As we all hope that things would normalise for us to enjoy the full spectrum of tourism life, let us discuss an important aspect of the business.
Event tourism is both a field of study and a globally significant sector of the economy. It can be defined and studied by reference to its supply side.
At a destination level event tourism is the development and marketing of planned events as tourist attractions, catalysts, animators, image-makers, and place marketers.
This process includes bidding on, facilitating and creating events, and the management of portfolios of events as destination assets.
For individual events, event tourism means taking a marketing orientation to attract tourists, sometimes as an additional segment and sometimes as the core business.
When tourists are the core business, “destination events” are created.
From the demand side, event tourism refers to the propensity of travel to attend events, both on the part of dedicated event tourists who are motivated to travel for specific events and other tourists who attend events while away from home.
The concept is the main deal about the occasion. The main idea around which the event is being organised must be well thought out. What is the celebration about and why? If there is a theme, it can encapsulate the concept or emphasise an aspect of it.
What are the key objectives? If the idea is to show a new side of the destination then the concept must adequately reflect this. Indeed this must be mainstreamed into the strategy of the event.
If there are any messages that must be communicated during the celebration they must be developed and packaged in a variety of ways.
A crucial question for tourism events is who are the target of the event? Are they just tourists, if so which type of tourists?
Answering this question will ensure a focused activity to yield optimum results. Knowing the specific audience would determine the logistics and communication strategies to adopt.
The target for tourism events could also be young people, artistes, natives or people of a particular lifestyle or orientation, e.g. twins.
The location if well-chosen can help achieve the objective. Practicality comes in here. Is the place accessible, especially for the main target? Is it central? Sometimes a place is chosen for historical and cultural significance.
Next question is how we enhance the place, light, sound, décor, etc., to ensure that it creates the desirable ambience for the event. Venue choice also hinges on number of participants expected.
Many tourism events around this time are open-air. There are times when the location is actually a park or a street or a procession route. Whatever, it is the grounds must be safe and tidy.
Whatever the tourism event is about, both organisers and participants need specific services and facilities for a successful experience.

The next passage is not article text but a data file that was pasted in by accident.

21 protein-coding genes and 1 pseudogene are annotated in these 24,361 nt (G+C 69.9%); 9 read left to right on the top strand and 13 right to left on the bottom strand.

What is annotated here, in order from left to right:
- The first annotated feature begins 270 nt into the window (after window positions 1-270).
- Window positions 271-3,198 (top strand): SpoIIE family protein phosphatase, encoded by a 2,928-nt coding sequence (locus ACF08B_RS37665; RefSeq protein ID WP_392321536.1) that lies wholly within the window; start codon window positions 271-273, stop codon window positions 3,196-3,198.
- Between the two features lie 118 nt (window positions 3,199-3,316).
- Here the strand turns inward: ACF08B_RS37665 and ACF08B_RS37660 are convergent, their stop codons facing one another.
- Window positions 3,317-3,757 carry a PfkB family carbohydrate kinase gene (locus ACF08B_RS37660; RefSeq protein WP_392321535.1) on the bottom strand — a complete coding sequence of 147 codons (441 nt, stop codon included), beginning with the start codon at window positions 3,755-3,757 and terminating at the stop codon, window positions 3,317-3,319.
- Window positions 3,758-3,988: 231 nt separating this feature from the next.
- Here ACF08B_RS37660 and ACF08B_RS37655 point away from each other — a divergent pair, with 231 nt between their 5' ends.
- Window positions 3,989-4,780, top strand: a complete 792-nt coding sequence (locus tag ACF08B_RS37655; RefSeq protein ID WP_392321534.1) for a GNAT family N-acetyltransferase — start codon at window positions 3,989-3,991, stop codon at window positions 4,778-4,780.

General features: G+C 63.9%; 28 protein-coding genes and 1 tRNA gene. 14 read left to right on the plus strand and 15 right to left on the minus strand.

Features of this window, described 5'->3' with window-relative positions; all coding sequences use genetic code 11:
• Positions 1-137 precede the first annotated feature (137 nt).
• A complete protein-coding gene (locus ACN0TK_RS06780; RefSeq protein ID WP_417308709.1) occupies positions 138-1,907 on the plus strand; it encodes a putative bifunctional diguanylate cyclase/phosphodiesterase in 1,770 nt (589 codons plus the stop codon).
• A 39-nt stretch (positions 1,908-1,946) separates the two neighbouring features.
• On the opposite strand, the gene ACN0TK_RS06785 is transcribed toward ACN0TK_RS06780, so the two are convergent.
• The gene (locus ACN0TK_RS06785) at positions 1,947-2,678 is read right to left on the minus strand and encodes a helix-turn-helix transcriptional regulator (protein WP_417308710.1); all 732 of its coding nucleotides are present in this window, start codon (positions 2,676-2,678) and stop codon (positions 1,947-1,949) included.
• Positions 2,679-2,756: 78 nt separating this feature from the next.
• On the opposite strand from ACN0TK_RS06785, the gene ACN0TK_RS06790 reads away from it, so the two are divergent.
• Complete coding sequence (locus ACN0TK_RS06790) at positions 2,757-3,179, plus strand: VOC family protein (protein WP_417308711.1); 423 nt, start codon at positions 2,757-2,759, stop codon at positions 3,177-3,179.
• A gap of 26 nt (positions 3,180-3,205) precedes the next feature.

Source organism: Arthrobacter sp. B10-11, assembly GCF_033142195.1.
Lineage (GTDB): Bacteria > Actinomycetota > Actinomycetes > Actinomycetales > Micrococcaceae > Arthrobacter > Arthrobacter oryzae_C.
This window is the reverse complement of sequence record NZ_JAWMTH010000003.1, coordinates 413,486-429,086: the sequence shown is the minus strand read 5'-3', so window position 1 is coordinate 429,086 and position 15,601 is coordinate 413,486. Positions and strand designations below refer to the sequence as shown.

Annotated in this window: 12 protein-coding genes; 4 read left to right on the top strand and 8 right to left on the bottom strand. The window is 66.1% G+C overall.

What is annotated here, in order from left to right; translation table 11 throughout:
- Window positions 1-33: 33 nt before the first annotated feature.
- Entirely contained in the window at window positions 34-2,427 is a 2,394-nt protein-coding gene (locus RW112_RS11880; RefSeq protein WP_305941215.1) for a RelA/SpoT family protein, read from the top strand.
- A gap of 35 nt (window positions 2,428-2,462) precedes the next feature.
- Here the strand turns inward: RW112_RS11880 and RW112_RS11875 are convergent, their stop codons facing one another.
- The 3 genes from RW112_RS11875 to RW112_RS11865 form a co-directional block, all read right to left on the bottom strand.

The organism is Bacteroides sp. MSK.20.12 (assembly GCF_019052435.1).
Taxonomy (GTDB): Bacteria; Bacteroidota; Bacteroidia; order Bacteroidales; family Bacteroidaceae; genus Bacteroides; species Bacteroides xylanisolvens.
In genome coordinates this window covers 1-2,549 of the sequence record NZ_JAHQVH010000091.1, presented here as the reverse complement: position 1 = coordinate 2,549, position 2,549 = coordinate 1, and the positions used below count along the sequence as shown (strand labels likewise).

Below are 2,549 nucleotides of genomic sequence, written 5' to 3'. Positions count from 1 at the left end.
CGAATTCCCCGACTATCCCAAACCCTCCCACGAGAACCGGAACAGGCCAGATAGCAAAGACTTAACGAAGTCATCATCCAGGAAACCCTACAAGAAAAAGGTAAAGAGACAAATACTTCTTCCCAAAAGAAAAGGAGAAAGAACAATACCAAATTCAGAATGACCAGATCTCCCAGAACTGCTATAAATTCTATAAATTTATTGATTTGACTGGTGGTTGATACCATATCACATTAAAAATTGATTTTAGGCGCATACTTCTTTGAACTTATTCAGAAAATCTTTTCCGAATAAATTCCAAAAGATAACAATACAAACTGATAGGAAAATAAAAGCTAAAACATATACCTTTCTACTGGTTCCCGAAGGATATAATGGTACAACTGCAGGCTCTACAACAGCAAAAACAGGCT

From the side of the organisers what musical and other entertainers are on the bill? Do they match the spirit of the event? How about food and drink services? Are they well positioned or a bit too far from grounds?
Visitors to a place and tourists love to shop. Does the event have a chain of craftsmen/gift shop around to serve these needs?
For souvenirs and especially, certain crafts items, customers love it more when they are being created on the grounds. That way the process itself becomes a side attraction. What’s more patrons can ask for customisation.
Anyone who attends a tourism event or festival expects to have a good time and travel back home safely. The idea of one getting hurt or attacked is the last thing on people’s mind. The prospect can actually keep people away from the event. Safety and security are thus paramount.
If there are activities/performances or stunts, are they safe? Have performers and organisers observed safety rules. Again, security expertise should be sought. Their operations and presence should assure everyone that all is well.
Putting together a tourism event requires solid planning and implementation credentials. While targeting tourists, one also have to bear in mind participation by local patrons. While these require a good sense of interest-balancing it also brings up logistics implications.
Organisation requires a mix of good timing, resources and skills. At the end of the day, everyone expects to have an enjoyable time. Patrons want to be happy, businesses want to be satisfied, organisers want to be successful.
The truth is that these expectations all depend on people. People at the destination, whether attending the event or living and working there, it must be friendly and helpful.
It is helpful when they support the event. Then they will do their best as hosts though they are not organisers.
For instance, a visiting patron may always be asking for help, direction or another form of help. A helpful resident can help the tourist have an enjoyable event.